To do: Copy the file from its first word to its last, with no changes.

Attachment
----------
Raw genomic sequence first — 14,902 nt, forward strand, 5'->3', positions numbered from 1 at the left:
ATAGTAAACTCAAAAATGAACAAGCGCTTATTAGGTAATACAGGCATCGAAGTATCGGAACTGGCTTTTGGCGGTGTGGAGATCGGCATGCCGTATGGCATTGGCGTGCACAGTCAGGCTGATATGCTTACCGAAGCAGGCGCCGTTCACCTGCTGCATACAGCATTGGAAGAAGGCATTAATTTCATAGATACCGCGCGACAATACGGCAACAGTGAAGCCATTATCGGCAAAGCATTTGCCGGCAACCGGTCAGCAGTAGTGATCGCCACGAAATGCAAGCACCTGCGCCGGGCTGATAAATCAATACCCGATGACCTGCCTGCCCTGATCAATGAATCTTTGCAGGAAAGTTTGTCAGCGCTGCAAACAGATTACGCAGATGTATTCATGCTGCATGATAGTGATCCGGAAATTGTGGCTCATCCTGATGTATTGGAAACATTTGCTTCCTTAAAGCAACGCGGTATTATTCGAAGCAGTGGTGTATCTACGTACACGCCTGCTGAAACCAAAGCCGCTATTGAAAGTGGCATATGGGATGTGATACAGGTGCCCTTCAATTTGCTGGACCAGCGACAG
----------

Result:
Raw genomic sequence first — 14,902 nt, forward strand, 5'->3', positions numbered from 1 at the left:
ATAGTAAACTCAAAAATGAACAAGCGCTTATTAGGTAATACAGGCATCGAAGTATCGGAACTGGCTTTTGGCGGTGTGGAGATCGGCATGCCGTATGGCATTGGCGTGCACAGTCAGGCTGATATGCTTACCGAAGCAGGCGCCGTTCACCTGCTGCATACAGCATTGGAAGAAGGCATTAATTTCATAGATACCGCGCGACAATACGGCAACAGTGAAGCCATTATCGGCAAAGCATTTGCCGGCAACCGGTCAGCAGTAGTGATCGCCACGAAATGCAAGCACCTGCGCCGGGCTGATAAATCAATACCCGATGACCTGCCTGCCCTGATCAATGAATCTTTGCAGGAAAGTTTGTCAGCGCTGCAAACAGATTACGCAGATGTATTCATGCTGCATGATAGTGATCCGGAAATTGTGGCTCATCCTGATGTATTGGAAACATTTGCTTCCTTAAAGCAACGCGGTATTATTCGAAGCAGTGGTGTATCTACGTACACGCCTGCTGAAACCAAAGCCGCTATTGAAAGTGGCATATGGGATGTGATACAGGTGCCCTTCAATTTGCTGGACCAGCGACAG